Sally’s Baking Addiction: Can’t Stop, Won’t Stop Obsessing Over this Peanut Butter Cup Fudge

05/08/2015 at 12:56 PM ET

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Sally McKenney Quinn; Inset: Sharon Talbott

Baking enthusiast Sally McKenney Quinn is the author of the popular blog and cookbook Sally’s Baking Addiction as well as‘s newest food blogger. Check back each month for her latest easy-to-follow recipes! Warning: Don’t read when hungry.

Chocolate and peanut butter go together like peas and carrots, summer and sand, wine and girls nights.

The two make an undeniably tasty flavor combination that puts all other food pairings to shame. It’s hard to resist. No, wait. Impossible to resist!

When I began writing my second cookbook, Sally’s Candy Addiction, I knew I had to create a fudge recipe combining these soul mate flavors. Something that would be far superior to all other fudges. I came up with this stovetop peanut butter fudge. This fudge has a rich peanut butter taste with a creamy texture that melts in your mouth. Chopped chocolate is stirred in after the fudge cooks, creating swirls and layers from corner to corner of the fudge.

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Sally McKenney Quinn

Something I didn’t do with the recipe in my cookbook is add chopped peanut butter cups on top. I saved that just for you. I have no doubt in my mind that you’ll love this extra layer of indulgence!

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Sally McKenney Quinn

Sally’s Candy Addiction, with 75 new and photographed recipes including toffee, fudge, truffles, and caramels, is currently for pre-sale and will come out this September. Get your sweet tooth ready!

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Sally McKenney Quinn

Sally’s Peanut Butter Cup Fudge
Makes 64 1-inch squares

Special Equipment
3-quart heavy duty saucepan
Candy thermometer

1 and ½ cups (300g) sugar
¾ cup (160ml) heavy cream
⅔ cup (163g) creamy peanut butter (not natural style)
¼ tsp. salt
1 tsp. vanilla extract
2 oz. (56g) semi-sweet chocolate, chopped
6 Reese’s Peanut Butter Cups Miniatures, chopped

1. Line an 8-inch square baking pan with aluminum foil, leaving enough overhang on the sides to easily remove the fudge once it has set. Set aside.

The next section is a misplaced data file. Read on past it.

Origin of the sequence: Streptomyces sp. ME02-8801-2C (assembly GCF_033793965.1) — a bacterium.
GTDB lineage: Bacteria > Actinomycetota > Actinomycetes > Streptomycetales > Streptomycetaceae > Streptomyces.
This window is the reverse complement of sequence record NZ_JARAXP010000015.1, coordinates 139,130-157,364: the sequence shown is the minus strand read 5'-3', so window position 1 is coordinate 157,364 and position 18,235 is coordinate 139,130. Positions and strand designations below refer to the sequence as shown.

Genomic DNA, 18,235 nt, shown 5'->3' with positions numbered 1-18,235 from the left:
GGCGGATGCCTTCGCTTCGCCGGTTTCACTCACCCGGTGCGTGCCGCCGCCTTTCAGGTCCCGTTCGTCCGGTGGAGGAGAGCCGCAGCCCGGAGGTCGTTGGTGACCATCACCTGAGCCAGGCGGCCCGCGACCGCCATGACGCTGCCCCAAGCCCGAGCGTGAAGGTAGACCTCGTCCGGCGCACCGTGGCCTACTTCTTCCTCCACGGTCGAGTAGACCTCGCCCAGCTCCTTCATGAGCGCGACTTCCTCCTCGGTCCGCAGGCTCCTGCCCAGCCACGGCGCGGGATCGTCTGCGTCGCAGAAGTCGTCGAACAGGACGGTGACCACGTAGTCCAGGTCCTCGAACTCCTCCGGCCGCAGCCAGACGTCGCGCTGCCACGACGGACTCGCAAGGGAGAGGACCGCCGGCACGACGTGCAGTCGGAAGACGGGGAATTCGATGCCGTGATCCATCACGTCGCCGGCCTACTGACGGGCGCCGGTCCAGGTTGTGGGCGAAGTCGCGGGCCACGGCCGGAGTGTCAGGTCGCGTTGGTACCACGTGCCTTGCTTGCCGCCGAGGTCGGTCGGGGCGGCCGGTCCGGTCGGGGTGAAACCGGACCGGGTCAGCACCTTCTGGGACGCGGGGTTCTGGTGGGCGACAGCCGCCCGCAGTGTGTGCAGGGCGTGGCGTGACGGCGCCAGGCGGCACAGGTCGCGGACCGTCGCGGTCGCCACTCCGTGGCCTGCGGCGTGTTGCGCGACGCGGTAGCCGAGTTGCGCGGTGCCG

2. Combine sugar and cream in a 3-quart heavy-duty saucepan over medium heat. Attach a candy thermometer to the side of the pan. Stirring lightly every 2 minutes with a wooden spoon, bring the mixture to a boil. Once boiling, stop stirring and allow the mixture to boil until the thermometer registers 250°F (121°C). Turn off the stove, remove pan from the heat, and stir in the peanut butter, salt, and vanilla.

3. Gently fold in the chocolate, creating swirls. Do not stir to completely combine; you want those pretty chocolate swirls. Transfer mixture to the prepared baking pan. Do not scrape the sides of the saucepan. Smooth fudge into an even layer. Press chopped peanut butter cups on top. Cover tightly with aluminum foil and allow fudge to set at room temperature, about 4-6 hours.

4. Once set, remove the fudge from the pan by lifting out the aluminum foil. Using a large sharp knife, slice the fudge into 1-inch squares.

Prep time: 25 minutes
Total time: 4 hours, 25 minutes

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The Latest Craze in Disco Styles Is See-Through Jeans—but Beware of Foggy Bottoms
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The Latest Craze in Disco Styles Is See-Through Jeans—but Beware of Foggy Bottoms

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On a clear day, you can see forever—or at least that’s the wicked thought behind L.A. designer Agi Berliner’s transparent idea: see-through jeans. Exhibitionists notwithstanding, most folks wear them over bathing suits or as attention-getting evening wear with halters, garter belts and body stockings. Created for the disco crowd, the $34 jeans are selling like, well, hot pants. In just six weeks, 25,000 pairs have already been sold in such major department store chains as Macy’s, Bonwit’s and Saks.

“What’s limiting American designers is that we’re afraid to do something different,” says Berliner, 32, a Hungarian émigré who fled with her family to the U.S. in 1956. Agi thought up the gimmick in London while marveling at the way plastics were being employed by designers of punk fashion. In her L.A. office, where she designs for La Parisienne junior sportswear, Agi spent five days on the phone and six weeks testing to come up with the right plastic.

Agi herself tried out the French-cut jeans with the zipper in front, and quickly found several problems: Some plastics tore away from stitching, others wouldn’t bend and all fogged with perspiration. The ideal material proved to be a vinyl supplied by a bookbinder. The steam was eliminated with a series of vents behind the knees and in the crotch. “They’re no hotter than polyester pants,” claims Agi, “and if you wear them with tights, they won’t stick to your legs.”

Whatever the discomfort and despite the problem of Saturday night feverishness, discomaniacs report one major advantage of the plastic pants: no laundry bills. To keep Berliner’s see-through jeans clear, all the wearer needs is a little Windex.

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Showing 7 comments

Bhavana on

Wow, this looks so tasty. This is something that I’d make to take to work or some other event. There’s no way I would keep this fudge at home. My husband and son don’t like this type of thing, so I’d be the only one eating it.

Gigi on

Looks and sounds yummy, but doubt I’d ever make it. Seems like a lot of work involved from the directions.

Sang Cisnero on

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Melodie Janway on

Nice info! I was searching for such information in the past 5 hours. Now I found this post. Thank you and very cool blog btw.

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